While rates of new HIV infections in New York City have almost halved in the past ten years, statistics from New York's Department of Health and Mental Hygiene (DOHMH) show that more than half of new HIV infections were among men who have sex with men (MSMs) — specifically young men under 30.

In fact, new diagnoses of HIV infection among MSMs under 30 rose from 232 in 2001 to 491 in 2011.

"Complacency among the young that HIV/AIDS is just a matter of taking one pill a day" can make them less likely to practice safe sex, explained C. Virginia Fields, president & CEO of the National Black Leadership Commission on AIDS, to CityLimits.

Close to 112,000 people were living with HIV/AIDS in New York City as of June 2011, but the true number, doctors with DOHMH believe, is possibly 20 percent higher since many people do not get tested and do not know their status.

New infections also disproportionately affect the black and Hispanic communities, which accounted for nearly 80 percent of the newly diagnosed cases. The majority live in central Brooklyn neighborhoods — Bedford-Stuyvesant, Crown Heights, Williamsburg, Bushwick and East Flatbush — areas that are already home to the city's largest group of those living with the disease.

Although infection among young MSMs is rising, they are not alone in contracting the disease. Many MSMs do not identify as gay, preferring to hide their sexual preferences for other men, and some doctors believe they are infecting their black female partners, who made up 79 percent of all new HIV cases among Brooklyn women in 2011.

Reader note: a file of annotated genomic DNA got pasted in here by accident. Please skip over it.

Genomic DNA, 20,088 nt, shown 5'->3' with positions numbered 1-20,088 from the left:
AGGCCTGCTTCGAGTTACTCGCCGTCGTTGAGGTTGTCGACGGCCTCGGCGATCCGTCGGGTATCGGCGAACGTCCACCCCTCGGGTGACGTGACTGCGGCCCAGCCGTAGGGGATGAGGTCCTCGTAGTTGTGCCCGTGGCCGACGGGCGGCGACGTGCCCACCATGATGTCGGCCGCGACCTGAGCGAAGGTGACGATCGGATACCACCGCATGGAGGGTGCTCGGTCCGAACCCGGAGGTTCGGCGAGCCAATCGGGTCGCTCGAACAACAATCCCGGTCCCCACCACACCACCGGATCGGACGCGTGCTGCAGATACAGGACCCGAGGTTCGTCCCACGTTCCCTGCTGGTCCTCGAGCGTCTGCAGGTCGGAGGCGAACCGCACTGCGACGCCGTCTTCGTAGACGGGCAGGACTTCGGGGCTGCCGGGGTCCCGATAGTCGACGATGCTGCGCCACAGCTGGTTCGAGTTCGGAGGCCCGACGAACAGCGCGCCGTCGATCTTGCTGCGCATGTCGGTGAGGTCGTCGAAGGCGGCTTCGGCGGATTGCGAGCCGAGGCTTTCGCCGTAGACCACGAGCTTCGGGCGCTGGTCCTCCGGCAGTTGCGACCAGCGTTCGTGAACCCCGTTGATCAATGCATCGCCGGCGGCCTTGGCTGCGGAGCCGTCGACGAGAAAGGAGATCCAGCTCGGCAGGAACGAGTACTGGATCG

In fact, black women are "bearing a disproportionate burden of disease compared with their white or Hispanic counterparts," said Dr. Kevin Fenton, director of the National Center for HIV/AIDS, Viral Hepatitis, STD and TB Prevention at the Centers for Disease Control and Prevention, in an interview with NPR.

While about 80 percent of black women become infected through sexual transmission from male partners who are HIV infected, the remaining 20 percent become infected because of injecting drugs. Some of their male partners, Fenton believes, may also have become infected by injecting drugs and not through sexual activity.

As disturbing as the numbers in Brooklyn may be, an infrastructure of healthcare services specific to the disease has been in place within the borough for decades. Dr. Jeffrey Birnbaum has been operating HEAT/FACES, a network of HIV/AIDS clinics, for almost 25 years while Brooklyn AIDS Task Force, which serves minority communities, has been around for about the same length of time.